Oh, Mama, just look at me one minute as though you really saw me

Motherhood is complicated.
It’s hard to stand back and appreciate what I’ve become because I am it.
My life was tossed up in the air and came down differently.

First-time motherhood was easy for me,
like coasting downhill on a bike, laughing and legs outstretched.
I stayed home happily,
took to nursing like I had found religion,
devoted entire weeks to falling in love.

With my third pregnancy,
I became engulfed in hopelessness and crushing fatigue.

Later, I sat weeping, rocking back and forth with a newborn in the cold stillness of the early morning,
at a loss as to how to make it through the day until my husband returned;
terrified I would drop my baby over the edge of the parking garage,
or that a butcher knife would fly out of my hands and impale her.

Then the hormones adjusted and the darkness lifted.
But I had been tossed up in the air and had come down differently.

When your kids are little, you are a hostage.
You can never make a run for it,
you will never be the first one out of a burning building,
you won’t have the luxury of finding a pocket of air while your car is sinking to the murky depths;
most likely you will die while struggling to unbuckle children from their carseats and push them up to the surface, frantic with prayer.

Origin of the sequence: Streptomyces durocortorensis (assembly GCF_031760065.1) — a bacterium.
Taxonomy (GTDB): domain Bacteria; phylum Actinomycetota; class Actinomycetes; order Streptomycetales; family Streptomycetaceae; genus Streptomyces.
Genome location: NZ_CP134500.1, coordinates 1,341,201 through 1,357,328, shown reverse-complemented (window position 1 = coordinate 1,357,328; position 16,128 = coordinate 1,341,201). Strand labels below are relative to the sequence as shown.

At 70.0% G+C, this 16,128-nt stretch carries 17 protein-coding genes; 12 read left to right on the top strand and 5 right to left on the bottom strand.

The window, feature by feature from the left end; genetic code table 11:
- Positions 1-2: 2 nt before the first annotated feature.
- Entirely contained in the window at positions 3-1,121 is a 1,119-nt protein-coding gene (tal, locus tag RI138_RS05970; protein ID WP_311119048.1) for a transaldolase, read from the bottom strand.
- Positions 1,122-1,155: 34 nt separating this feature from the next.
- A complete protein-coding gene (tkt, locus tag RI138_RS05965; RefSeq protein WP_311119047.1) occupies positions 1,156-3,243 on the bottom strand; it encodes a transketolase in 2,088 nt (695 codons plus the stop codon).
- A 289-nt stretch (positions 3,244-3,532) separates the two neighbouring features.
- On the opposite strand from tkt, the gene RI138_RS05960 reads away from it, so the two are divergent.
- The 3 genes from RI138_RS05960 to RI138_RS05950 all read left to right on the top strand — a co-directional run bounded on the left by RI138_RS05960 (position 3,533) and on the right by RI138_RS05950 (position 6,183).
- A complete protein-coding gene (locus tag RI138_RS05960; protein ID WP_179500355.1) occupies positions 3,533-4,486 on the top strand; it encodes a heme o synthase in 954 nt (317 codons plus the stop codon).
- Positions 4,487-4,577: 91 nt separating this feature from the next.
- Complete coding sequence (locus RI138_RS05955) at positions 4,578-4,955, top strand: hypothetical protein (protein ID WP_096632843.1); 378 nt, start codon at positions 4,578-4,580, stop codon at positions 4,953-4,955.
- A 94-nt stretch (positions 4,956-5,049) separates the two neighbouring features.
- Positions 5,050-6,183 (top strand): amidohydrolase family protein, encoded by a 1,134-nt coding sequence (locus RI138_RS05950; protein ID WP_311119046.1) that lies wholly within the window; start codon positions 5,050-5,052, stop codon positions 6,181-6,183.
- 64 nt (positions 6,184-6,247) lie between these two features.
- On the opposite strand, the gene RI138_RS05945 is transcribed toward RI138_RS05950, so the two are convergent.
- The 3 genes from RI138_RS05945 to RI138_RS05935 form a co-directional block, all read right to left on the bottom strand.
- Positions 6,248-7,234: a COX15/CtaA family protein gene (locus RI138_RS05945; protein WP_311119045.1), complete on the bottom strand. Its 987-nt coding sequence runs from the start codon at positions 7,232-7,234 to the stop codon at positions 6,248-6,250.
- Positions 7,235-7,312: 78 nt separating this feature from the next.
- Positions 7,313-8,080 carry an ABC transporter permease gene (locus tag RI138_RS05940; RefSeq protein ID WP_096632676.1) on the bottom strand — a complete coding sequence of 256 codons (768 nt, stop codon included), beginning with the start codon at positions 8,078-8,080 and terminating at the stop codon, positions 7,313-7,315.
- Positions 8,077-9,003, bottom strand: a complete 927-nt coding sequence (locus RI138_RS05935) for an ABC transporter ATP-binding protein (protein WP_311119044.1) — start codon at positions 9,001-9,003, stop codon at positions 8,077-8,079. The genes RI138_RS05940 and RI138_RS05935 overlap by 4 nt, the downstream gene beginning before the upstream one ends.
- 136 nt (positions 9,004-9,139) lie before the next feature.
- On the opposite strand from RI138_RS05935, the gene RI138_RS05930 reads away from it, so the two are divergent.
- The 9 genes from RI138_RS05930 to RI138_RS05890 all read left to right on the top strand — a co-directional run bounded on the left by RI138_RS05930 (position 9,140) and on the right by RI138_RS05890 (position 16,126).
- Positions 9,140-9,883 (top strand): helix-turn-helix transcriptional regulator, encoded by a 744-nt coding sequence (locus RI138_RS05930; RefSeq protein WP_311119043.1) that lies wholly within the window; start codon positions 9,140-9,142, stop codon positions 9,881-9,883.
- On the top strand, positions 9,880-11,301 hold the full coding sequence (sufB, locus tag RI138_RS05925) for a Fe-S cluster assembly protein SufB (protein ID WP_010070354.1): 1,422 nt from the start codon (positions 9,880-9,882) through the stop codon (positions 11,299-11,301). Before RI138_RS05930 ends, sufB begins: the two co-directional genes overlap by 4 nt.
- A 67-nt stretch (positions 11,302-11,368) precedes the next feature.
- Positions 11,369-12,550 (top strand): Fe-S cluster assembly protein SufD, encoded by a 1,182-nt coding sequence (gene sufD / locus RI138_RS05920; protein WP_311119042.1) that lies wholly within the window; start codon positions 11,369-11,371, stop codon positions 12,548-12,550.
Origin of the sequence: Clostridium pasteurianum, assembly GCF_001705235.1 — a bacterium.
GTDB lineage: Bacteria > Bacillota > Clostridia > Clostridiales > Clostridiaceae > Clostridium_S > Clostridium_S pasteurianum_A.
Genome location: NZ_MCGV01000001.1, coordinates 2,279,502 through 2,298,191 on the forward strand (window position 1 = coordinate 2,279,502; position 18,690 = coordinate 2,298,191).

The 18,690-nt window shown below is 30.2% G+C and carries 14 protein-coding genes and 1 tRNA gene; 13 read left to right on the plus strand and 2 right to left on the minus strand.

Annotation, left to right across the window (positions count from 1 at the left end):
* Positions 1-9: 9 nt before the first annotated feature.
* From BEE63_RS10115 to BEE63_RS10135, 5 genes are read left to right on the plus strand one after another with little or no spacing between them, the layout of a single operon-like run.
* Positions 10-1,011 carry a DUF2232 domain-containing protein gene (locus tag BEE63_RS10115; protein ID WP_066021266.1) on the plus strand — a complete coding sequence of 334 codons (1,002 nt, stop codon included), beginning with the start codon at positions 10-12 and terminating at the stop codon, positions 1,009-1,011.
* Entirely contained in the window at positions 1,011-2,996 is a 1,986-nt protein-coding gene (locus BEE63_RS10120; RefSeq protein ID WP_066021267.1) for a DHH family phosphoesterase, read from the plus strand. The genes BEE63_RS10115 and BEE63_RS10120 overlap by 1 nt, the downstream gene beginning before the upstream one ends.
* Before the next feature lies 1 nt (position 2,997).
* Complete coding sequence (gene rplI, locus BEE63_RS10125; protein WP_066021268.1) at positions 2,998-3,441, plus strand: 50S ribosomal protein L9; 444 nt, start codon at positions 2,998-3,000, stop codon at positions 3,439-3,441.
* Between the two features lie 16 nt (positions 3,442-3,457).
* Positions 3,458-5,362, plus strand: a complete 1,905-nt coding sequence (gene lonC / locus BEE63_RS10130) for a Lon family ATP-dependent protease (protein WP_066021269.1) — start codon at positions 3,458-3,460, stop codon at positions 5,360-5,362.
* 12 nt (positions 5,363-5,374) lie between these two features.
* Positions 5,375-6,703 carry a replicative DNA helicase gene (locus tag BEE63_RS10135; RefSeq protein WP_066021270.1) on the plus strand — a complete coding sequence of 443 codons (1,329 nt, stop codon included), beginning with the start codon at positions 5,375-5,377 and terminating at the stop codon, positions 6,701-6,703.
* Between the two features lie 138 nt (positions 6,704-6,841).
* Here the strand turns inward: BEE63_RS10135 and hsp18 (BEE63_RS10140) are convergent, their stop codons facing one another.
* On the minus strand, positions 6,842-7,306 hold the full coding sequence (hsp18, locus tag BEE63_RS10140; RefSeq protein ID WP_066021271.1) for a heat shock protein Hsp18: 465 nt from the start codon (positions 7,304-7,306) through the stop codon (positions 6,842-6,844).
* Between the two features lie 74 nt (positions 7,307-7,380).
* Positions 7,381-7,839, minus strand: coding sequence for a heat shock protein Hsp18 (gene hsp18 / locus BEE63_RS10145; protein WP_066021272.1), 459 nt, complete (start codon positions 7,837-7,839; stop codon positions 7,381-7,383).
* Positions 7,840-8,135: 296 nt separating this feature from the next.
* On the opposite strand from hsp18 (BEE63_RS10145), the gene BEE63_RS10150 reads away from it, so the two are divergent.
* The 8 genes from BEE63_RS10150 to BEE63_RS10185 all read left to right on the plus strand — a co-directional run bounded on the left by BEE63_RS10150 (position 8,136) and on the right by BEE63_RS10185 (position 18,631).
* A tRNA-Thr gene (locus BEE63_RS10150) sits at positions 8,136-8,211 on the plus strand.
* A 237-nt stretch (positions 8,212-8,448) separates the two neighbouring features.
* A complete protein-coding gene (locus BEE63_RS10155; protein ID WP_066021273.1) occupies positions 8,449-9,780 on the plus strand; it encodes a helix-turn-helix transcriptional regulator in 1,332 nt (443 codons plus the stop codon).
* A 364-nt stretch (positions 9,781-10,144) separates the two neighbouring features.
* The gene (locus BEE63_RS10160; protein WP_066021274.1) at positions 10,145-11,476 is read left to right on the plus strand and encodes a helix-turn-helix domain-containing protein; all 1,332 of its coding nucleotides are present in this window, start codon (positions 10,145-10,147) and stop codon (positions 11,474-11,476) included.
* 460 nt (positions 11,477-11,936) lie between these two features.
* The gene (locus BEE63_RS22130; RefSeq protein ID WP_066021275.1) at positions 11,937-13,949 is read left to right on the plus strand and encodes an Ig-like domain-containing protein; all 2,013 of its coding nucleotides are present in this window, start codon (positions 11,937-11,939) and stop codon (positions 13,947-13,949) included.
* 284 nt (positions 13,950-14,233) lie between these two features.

There were times when I was desperate,

when the day that began in yellows and golds,
somewhere in mid-afternoon
lost its gloss
and collapsed like a souffle out of the oven,
and the hands on the clock moved
like a corpse developing rigor mortis.

My faults as a mother are numerous.
I am often disappointed in myself.
I am shocked that I am somebody’s mother, that I loom large in their lives and always will.

I apologize often and sincerely,
try to say yes whenever I can,
and let myself, every day, enjoy being a mother.

Not the chores and obligations that attend mothering and are mind numbing in their tedium and repetition,
and wear you down so much that you can miss the good parts,
but the essence of being a mother:

Sitting in quiet contentment and reading books aloud on a fading summer’s night –
Black Beauty, the Secret Garden, A Wrinkle in Time –
the words washing over the girls and taking root somewhere deep within while they lie in silence in the gathering darkness;

Offering my lap, where secrets are shared and the Big Questions are asked,
and we discuss the events of the day that could have gone better and the things that were just right;

Spending holidays showered with poems,
vases made from Coke bottles and flowers fashioned from pipe cleaners,
and drawings filled with crooked hearts and misspellings and where I am always beautiful and smiling.

My life was tossed up in the air and came down differently.
And I am thankful.

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